At the 1830 general election Wynne stepped down in favour of his eldest son John, who was returned unopposed. At the county declaration Wynne dismissed complaints that under the Sligo Acts he operated ‘a system of oppression’ which had ‘nearly effected the ruin of the whole town’ and that he had made ‘no exertions’ for ‘the construction of docks ... or local improvements’ and had threatened to ‘make the grass grow on the streets’.11 On 30 Dec. 1830 Spring Rice, the Grey ministry’s treasury secretary, recommended to a cabinet minister that under the terms of the Irish reform bill Sligo ‘should not remain a property’.12 John Wynne, who the Times quipped ‘sits ostensibly for Sligo’ but ‘virtually for Hazelwood’, opposed the government’s reform bill, for which a petition from the gentry, merchants and inhabitants reached the Commons, 28 Mar. 1831.13 At the 1831 general election it was rumoured that he would start for the county in anticipation of ‘the opening of the borough’, but in the event he stood again and was re-elected unopposed. ‘Owen Wynne still holds Sligo locked up’, remarked the Dublin Evening Post.14 A petition from the householders for the speedy passage of the reform bill reached the Lords, 3 Oct. 1831.15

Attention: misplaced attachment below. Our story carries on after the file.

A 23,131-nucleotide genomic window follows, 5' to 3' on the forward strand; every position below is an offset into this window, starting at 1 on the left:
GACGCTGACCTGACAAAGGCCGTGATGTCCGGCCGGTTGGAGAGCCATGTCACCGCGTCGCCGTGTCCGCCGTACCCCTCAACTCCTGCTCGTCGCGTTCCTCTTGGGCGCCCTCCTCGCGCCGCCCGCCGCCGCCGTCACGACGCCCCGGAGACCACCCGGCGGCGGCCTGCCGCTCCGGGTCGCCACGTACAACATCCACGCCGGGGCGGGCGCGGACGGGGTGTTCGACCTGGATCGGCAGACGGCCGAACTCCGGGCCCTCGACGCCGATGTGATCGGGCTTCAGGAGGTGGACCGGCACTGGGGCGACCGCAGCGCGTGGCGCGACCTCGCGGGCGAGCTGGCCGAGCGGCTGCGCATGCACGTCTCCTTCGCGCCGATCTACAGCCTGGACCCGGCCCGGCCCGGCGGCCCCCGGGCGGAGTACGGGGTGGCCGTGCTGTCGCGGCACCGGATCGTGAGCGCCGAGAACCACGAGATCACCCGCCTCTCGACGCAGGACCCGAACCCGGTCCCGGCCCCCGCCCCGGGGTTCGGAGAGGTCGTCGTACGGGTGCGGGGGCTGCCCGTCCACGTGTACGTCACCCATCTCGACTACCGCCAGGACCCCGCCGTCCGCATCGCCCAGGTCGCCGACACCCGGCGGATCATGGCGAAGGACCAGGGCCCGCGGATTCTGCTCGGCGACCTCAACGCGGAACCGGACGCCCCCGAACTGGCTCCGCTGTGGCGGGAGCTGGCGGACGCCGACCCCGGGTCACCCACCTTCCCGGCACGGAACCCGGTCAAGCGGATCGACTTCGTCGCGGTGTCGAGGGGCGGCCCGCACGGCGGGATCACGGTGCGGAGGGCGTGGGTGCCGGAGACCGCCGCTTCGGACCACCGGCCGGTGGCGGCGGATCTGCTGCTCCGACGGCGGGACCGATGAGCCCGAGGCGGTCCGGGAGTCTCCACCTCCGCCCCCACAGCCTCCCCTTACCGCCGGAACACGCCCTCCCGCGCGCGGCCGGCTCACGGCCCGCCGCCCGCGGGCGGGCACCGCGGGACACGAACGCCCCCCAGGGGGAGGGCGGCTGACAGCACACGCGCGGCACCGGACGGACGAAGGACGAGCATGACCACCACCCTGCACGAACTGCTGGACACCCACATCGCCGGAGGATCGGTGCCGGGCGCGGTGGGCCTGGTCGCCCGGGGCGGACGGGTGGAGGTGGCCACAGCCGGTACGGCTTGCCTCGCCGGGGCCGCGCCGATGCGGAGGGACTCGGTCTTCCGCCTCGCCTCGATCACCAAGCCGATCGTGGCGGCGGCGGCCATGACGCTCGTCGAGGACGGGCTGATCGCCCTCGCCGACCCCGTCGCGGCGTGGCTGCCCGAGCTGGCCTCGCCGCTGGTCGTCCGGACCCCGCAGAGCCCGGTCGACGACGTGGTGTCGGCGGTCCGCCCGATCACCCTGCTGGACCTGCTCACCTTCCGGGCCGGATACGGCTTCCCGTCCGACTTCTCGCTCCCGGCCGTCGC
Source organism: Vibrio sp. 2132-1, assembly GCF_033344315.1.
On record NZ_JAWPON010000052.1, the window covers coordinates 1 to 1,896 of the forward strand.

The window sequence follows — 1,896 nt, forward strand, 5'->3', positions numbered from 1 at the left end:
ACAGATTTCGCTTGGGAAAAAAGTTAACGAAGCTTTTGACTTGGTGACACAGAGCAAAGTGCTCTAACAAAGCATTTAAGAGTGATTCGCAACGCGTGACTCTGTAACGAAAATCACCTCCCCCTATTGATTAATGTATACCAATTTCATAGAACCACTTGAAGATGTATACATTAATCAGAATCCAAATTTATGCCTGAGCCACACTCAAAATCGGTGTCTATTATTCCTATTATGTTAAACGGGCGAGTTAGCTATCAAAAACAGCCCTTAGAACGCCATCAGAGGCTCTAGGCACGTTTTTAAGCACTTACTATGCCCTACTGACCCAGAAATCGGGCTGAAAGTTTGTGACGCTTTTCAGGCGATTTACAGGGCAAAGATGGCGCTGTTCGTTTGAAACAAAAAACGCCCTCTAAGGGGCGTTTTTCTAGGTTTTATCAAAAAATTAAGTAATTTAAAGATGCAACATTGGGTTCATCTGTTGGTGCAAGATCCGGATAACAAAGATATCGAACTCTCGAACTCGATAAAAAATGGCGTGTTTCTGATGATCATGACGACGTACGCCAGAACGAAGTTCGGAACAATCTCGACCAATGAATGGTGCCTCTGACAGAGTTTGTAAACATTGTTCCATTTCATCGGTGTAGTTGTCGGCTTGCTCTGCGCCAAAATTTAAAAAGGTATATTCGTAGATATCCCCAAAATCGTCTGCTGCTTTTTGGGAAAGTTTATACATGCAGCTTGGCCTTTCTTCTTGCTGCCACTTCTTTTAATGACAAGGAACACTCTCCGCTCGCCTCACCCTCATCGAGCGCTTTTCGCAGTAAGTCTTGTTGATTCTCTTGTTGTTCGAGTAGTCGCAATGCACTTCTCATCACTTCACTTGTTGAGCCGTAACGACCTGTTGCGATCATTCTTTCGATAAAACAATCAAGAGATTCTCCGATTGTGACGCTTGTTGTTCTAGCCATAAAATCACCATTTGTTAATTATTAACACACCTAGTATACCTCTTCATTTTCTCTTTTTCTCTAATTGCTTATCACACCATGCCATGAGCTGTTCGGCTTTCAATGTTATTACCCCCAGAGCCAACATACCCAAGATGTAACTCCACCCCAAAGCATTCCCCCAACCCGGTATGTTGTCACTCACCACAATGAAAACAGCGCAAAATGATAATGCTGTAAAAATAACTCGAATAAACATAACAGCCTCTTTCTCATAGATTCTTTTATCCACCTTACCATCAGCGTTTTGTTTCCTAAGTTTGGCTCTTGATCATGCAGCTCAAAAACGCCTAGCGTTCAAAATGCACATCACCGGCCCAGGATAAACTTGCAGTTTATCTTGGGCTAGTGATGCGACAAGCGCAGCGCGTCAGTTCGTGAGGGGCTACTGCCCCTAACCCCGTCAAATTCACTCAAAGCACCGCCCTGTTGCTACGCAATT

Finding that there were no known limits ‘defined by the charter’, the boundary commissioners adopted the limits of the 1803 Sligo Act of a circle ‘one mile Irish from the market cross in every direction’, notwithstanding the advice of the provost, who had warned:

If houses and land in the same lease paying £10 a year would give a right of voting, it would be much better to restrict the boundary, as ... the whole of the circle would be covered with cabins, to which would be attached a small quantity of ground to raise it to a nominal value of £10, to establish a fictitious constituency, drawing around the town a circle of filth, poverty, disease and discontent, for corrupt electioneering purposes.

They estimated that the resulting constituency would have 511 £10 householders (including 60 ‘beyond the town but within one mile’) and seven resident burgesses, but in the event the registered electorate numbered 418. Three-hundred-and-ninety-seven polled at the 1832 general election, when John Wynne stood for re-election as a Conservative, but was defeated by John Martin, son of Abraham, who had acquired considerable local influence. Martin sat as a Liberal until 1837.16

Author: Philip Salmon


  • 1. Sligo Jnl. 6 Aug. 1830; S. Lewis, Top. Dict. of Ireland (1837), ii. 568-9; PP (1830), xxxi. 332; (1831-2), xliii. 127-9; (1836), xxiv. 265, 269-76.
  • 2. Dublin Evening Post, 22 June 1826.
  • 3. CJ, lxxv. 114; lxxvi. 250; lxxviii. 177; LJ, lv. 601.
  • 4. Sligo Jnl. 20 Aug. 1830; M.C. Fox and T.B. Smith, Reports of cases ... in ... King’s Bench (Dublin 1825), ii. 96-102; PP (1831-2), xliii. 128; (1836), xxiv. 266.
  • 5. CJ, lxxviii. 362; lxxix. 82.
  • 6. Ibid. lxxx. 344.
  • 7. Ibid. lxxxiii. 269-70.
  • 8. Dublin Evening Post, 26, 30 Aug.; Sligo Jnl. 3, 24 Oct. 1828.
  • 9. Dublin Evening Post, 6 Jan. 1829.
  • 10. LJ, lxi. 340.
  • 11. Sligo Jnl. 6, 20 Aug. 1830.
  • 12. Lansdowne mss.
  • 13. The Times, 23 Apr. 1831; CJ, lxxxvi. 446.
  • 14. Dublin Evening Post, 12, 26 May; Sligo Jnl. 13 May 1831.
  • 15. LJ, lxiii. 1040.
  • 16. PP (1831-2), v. 10; xliii. 128-9; (1833), xxvii. 306.